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Mini-Lesson for Forgotten Warriors

Mini-Lesson for Forgotten Warriors

Mini-Lesson for Forgotten Warriors

Mini-Lesson for Forgotten Warriors

School Subjects:

  • History: WWI and WWII
  • Indigenous Studies: History/Politics
  • Social Studies: Canadian Politics and Government

Ages: 15-17

Forgotten Warriors, Loretta Todd, provided by the National Film Board of Canada

Warnings: Archival black-and-white footage of slain soldiers and animals.

Keywords/Topics: Indigenous veterans, WWI, WWII, Veterans’ Land Act, Treaties and agreements, unfair treatment, remembering veterans

Film Synopsis: This documentary introduces us to thousands of Indigenous Canadians who enlisted and fought alongside their countrymen and women during World War II, even though they could not be conscripted. Ironically, while they fought for the freedom of others, they were being denied equality in their own country and returned home to find their land seized.

Educational Synopsis: This mini-lesson will look at the unforgettable memories and hardships of Indigenous soldiers on the frontlines of battle during World War II, compare their experiences of returning home to those of non-Indigenous soldiers, and examine the laws and policies that were in place, which did not allow fair and equal treatment of Indigenous veterans who made the same sacrifices on the battlefield as non-Indigenous veterans.

Overarching Question: How can we honour the memories and sacrifices of Indigenous soldiers who fought for Canada, so they are not forgotten?

Pre-Activity: Class Discussion

Why did the filmmaker title the film Forgotten Warriors and not Forgotten Soldiers?

What is the difference between a warrior and a soldier? Soldiers are there to defend their country, their borders and the country’s values. The definition of a warrior is slightly different.  In Plains Cree, warrior means: “Those with the biggest heart.” They are the people who are the most self-sacrificing and self-effacing. Their only goal is to protect the people.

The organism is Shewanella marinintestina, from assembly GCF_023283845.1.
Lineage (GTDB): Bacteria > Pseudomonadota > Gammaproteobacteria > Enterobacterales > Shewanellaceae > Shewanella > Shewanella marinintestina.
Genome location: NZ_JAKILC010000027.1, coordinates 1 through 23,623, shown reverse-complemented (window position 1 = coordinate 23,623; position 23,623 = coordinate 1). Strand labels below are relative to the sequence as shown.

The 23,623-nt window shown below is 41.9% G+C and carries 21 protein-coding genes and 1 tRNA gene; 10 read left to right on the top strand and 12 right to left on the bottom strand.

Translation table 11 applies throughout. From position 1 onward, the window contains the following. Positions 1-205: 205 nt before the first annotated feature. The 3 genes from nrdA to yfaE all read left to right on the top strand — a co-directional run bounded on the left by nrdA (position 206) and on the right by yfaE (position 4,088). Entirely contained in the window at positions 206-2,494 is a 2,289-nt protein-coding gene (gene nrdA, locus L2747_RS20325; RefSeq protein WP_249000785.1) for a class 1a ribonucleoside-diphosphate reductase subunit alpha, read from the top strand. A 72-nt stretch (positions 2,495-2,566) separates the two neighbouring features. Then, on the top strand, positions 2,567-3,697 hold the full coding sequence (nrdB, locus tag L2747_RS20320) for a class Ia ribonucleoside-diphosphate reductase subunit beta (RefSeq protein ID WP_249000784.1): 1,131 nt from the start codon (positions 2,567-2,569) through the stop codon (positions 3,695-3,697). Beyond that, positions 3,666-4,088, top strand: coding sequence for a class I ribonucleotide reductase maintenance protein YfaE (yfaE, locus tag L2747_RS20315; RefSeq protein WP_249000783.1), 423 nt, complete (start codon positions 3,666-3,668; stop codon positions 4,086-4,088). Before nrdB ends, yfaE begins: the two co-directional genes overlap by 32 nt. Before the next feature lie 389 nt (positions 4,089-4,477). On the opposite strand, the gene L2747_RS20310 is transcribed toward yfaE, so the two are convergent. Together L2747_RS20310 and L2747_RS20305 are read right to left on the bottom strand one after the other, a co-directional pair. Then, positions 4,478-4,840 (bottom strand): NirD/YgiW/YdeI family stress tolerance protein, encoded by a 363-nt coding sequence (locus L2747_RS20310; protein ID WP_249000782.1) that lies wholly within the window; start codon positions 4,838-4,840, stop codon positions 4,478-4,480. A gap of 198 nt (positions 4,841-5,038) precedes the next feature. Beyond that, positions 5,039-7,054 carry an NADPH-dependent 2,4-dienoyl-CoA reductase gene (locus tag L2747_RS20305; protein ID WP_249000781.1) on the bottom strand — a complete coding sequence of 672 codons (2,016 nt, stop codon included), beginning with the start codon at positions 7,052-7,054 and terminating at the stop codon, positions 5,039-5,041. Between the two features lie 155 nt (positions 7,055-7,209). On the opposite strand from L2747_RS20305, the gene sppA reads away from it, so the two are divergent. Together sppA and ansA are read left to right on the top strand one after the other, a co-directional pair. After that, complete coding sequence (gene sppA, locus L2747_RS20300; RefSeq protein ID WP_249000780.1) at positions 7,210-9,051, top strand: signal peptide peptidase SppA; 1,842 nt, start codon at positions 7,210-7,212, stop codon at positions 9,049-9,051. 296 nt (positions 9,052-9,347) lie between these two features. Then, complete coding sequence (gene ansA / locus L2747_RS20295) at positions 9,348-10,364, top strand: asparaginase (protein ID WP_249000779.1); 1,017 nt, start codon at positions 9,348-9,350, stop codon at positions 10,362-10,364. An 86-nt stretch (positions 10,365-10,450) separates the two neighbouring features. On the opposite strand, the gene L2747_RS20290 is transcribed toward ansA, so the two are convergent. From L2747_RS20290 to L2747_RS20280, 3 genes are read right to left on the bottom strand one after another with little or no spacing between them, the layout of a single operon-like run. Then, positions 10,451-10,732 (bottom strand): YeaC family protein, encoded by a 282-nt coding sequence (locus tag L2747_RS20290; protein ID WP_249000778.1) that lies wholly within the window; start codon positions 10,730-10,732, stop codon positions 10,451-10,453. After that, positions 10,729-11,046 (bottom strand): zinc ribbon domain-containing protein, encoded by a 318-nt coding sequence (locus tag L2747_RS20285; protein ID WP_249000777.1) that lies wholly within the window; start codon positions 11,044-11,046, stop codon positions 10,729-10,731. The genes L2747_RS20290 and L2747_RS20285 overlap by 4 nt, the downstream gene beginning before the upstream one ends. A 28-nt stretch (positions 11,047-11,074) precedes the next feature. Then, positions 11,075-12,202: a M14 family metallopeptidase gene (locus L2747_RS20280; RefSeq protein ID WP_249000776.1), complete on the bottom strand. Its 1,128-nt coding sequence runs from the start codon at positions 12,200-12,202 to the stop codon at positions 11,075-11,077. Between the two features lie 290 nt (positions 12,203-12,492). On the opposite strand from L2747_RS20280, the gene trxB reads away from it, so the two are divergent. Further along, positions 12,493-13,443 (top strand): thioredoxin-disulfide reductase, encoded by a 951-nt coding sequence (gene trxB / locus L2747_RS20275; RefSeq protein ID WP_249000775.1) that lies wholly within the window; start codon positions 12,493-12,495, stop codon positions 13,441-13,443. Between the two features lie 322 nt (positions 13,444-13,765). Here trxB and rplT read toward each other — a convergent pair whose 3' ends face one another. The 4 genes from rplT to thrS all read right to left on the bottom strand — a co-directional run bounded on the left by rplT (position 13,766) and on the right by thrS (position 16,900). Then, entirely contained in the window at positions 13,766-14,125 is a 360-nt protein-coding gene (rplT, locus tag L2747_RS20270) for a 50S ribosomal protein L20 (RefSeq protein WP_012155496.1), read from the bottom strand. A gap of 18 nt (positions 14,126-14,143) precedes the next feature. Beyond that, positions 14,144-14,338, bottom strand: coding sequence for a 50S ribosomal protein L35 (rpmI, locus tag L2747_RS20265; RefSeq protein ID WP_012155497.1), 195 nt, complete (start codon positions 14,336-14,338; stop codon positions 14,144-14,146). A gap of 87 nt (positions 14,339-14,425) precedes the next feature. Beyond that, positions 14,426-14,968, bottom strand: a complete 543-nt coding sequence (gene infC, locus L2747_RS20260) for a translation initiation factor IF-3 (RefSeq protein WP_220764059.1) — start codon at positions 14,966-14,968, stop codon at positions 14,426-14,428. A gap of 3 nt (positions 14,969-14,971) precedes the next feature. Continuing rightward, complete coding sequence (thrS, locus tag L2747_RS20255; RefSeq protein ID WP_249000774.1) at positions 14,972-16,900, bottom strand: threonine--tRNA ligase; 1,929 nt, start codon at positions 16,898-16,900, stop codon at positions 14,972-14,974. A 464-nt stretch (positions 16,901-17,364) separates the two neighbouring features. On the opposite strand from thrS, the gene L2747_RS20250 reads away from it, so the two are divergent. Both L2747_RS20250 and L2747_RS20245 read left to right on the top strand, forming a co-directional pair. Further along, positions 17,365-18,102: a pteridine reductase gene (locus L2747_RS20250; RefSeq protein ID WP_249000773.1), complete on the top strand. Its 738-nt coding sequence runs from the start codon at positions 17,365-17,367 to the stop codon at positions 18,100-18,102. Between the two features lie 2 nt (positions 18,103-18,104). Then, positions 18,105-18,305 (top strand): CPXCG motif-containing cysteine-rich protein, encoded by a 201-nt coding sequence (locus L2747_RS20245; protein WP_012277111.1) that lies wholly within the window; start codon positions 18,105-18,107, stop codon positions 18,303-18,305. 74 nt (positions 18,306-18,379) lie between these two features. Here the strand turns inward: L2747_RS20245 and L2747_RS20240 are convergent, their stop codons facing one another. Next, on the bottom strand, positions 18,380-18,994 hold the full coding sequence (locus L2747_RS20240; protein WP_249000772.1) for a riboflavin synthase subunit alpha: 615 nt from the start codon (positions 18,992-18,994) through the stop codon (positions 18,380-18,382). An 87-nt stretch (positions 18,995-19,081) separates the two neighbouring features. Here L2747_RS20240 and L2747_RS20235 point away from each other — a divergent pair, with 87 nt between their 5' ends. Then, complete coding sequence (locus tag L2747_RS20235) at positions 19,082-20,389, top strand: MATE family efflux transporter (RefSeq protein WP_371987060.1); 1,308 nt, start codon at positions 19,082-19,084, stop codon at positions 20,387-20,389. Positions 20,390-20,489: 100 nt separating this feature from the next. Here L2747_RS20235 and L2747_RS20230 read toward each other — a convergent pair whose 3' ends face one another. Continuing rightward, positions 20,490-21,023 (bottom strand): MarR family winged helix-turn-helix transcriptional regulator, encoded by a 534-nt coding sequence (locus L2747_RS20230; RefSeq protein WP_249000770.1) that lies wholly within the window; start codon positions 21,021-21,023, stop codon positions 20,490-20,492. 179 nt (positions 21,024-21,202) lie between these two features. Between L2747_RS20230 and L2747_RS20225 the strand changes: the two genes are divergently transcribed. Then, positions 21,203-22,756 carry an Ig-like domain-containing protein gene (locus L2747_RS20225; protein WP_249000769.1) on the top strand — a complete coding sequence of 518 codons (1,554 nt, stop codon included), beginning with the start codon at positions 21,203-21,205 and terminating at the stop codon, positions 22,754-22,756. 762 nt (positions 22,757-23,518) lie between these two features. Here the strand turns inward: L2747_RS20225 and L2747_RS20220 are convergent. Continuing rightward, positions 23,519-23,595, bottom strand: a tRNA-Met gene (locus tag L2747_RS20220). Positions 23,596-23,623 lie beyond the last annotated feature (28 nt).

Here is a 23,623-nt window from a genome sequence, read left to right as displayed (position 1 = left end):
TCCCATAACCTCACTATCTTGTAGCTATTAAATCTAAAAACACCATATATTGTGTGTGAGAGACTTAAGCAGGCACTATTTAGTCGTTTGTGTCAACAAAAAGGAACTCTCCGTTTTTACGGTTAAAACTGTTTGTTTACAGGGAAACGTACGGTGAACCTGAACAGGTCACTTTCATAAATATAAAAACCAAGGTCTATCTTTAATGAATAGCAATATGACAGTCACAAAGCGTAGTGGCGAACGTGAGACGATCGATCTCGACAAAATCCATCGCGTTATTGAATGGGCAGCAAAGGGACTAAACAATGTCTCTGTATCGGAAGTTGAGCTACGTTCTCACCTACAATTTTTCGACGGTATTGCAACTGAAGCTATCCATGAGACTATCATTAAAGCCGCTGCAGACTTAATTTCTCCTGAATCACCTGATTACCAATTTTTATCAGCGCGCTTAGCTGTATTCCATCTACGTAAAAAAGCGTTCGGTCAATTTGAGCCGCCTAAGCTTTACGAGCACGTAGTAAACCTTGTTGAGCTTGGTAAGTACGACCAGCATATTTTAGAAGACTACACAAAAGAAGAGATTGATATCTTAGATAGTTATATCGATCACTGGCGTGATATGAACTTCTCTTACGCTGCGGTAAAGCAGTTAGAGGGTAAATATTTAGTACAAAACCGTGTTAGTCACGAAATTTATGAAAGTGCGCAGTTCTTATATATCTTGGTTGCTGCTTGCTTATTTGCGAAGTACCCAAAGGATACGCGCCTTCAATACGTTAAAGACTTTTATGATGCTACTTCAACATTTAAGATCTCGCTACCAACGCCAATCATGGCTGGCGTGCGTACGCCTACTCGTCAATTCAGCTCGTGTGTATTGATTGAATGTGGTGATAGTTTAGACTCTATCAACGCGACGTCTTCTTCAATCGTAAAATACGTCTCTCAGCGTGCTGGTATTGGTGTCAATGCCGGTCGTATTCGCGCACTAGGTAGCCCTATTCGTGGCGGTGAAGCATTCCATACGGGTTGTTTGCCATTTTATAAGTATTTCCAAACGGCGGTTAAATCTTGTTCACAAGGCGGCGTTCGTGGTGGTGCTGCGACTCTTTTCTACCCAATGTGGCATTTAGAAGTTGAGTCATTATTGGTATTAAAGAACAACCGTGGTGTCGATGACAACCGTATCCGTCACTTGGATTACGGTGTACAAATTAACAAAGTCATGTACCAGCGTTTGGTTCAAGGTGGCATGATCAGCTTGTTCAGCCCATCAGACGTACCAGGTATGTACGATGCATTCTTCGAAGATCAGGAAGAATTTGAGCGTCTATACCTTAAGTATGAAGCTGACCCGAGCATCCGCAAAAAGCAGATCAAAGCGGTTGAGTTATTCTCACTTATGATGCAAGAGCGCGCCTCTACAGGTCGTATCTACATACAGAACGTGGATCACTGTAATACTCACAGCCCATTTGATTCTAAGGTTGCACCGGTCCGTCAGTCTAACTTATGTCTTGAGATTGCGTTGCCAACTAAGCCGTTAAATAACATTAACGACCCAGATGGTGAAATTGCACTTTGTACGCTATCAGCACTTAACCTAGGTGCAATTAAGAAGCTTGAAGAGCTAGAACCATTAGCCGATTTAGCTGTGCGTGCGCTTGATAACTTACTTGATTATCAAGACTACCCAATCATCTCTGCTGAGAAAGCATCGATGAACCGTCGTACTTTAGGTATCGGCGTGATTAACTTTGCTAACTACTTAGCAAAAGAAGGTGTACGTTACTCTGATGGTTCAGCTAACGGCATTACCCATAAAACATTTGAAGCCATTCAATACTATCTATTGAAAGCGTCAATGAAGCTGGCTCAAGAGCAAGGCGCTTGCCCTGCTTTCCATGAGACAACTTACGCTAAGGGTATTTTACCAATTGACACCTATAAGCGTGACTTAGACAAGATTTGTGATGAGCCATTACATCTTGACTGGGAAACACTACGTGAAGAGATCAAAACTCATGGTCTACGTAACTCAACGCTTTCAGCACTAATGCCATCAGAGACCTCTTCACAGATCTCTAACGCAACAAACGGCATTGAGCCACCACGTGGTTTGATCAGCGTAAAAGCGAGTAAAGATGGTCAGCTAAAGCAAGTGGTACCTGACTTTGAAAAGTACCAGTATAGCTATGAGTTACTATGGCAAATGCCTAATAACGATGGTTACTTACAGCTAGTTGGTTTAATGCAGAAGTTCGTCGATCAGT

Activity 1: Going to War

“We treated each other all the same. It didn’t matter.” – George Doxtater, WWII Veteran

Activity: Small Group Discussions

Watch Clip: 0:00–5:33

Reasons for going to war
  • After watching the clip, students will discuss in small groups and create a list of reasons why, according to what was said in the clip, Indigenous people went to war.
  • Have students then make a list of reasons why non-Indigenous people might go to war for their country.
  • After creating the lists, the students will create a Venn diagram activity using this guiding question: What are the similarities and differences between non-Indigenous and Indigenous people’s reasons for going to war?

Each person has a unique reason for choosing to go to war for their country. Some did not have a choice due to conscription, but others made a definitive choice. Some of these reasons may be similar for Indigenous and non-Indigenous people, for example: “to protect my country and my family,” “a fear of Hitler,” “not wanting to be left behind,” “poverty,” or “pride and duty.” And some reasons may be different, such as “to protect the Treaty agreement with the Queen” or “being allies to the British crown.”

Class Discussion

Watch the Clip: 7:24–12:42 

Experiences on the frontlines

As a class, discuss the experiences that were shared in the clip of the Indigenous soldiers who fought in WWII. Discuss whether you think the experiences of non-Indigenous soldiers were similar or different when fighting on the frontlines. Why or why not?


The goal of this activity is to show that although the reasons for going to war are all unique, the experiences of Indigenous soldiers on the battlefields during WWII were more similar to those of non-Indigenous soldiers than different. The sacrifices that soldiers made in choosing to join the Canadian forces were the same; the enemy did not discriminate when choosing a target. Many soldiers, whether they were Indigenous or non-Indigenous, lost their lives, were permanently injured, experienced severe trauma, and came home with battle wounds both visible and invisible.

Activity 2: Coming Home                                   

Activity: Jigsaw

  • The teacher will separate the class in two groups.
  • Group 1 will complete activity A.
  • Group 2 will complete activity B.

A: Watch clip: 20:20–28:10

Economic consequences
  • After viewing the clip, Group 1 will complete the following table:
What were the non-Indigenous veterans given by the government when they came back from the war?  

What were Indigenous veterans and their communities given or what was taken away from them when they came back from the war?


B – Watch clip: 31:50–35:55

Personal consequences
  • After viewing the clip, Group 2 will complete the following table:
What hardships and consequences did Indigenous veterans have to endure after their years of service?


After the groups have completed their tasks, students from Group 1 will join up with a student from Group 2 and they will share their lists. Lastly, have the whole class share ideas and discuss the following question in a sharing circle:

In your opinion, why were Indigenous veterans given unequal treatment and terms when they returned home?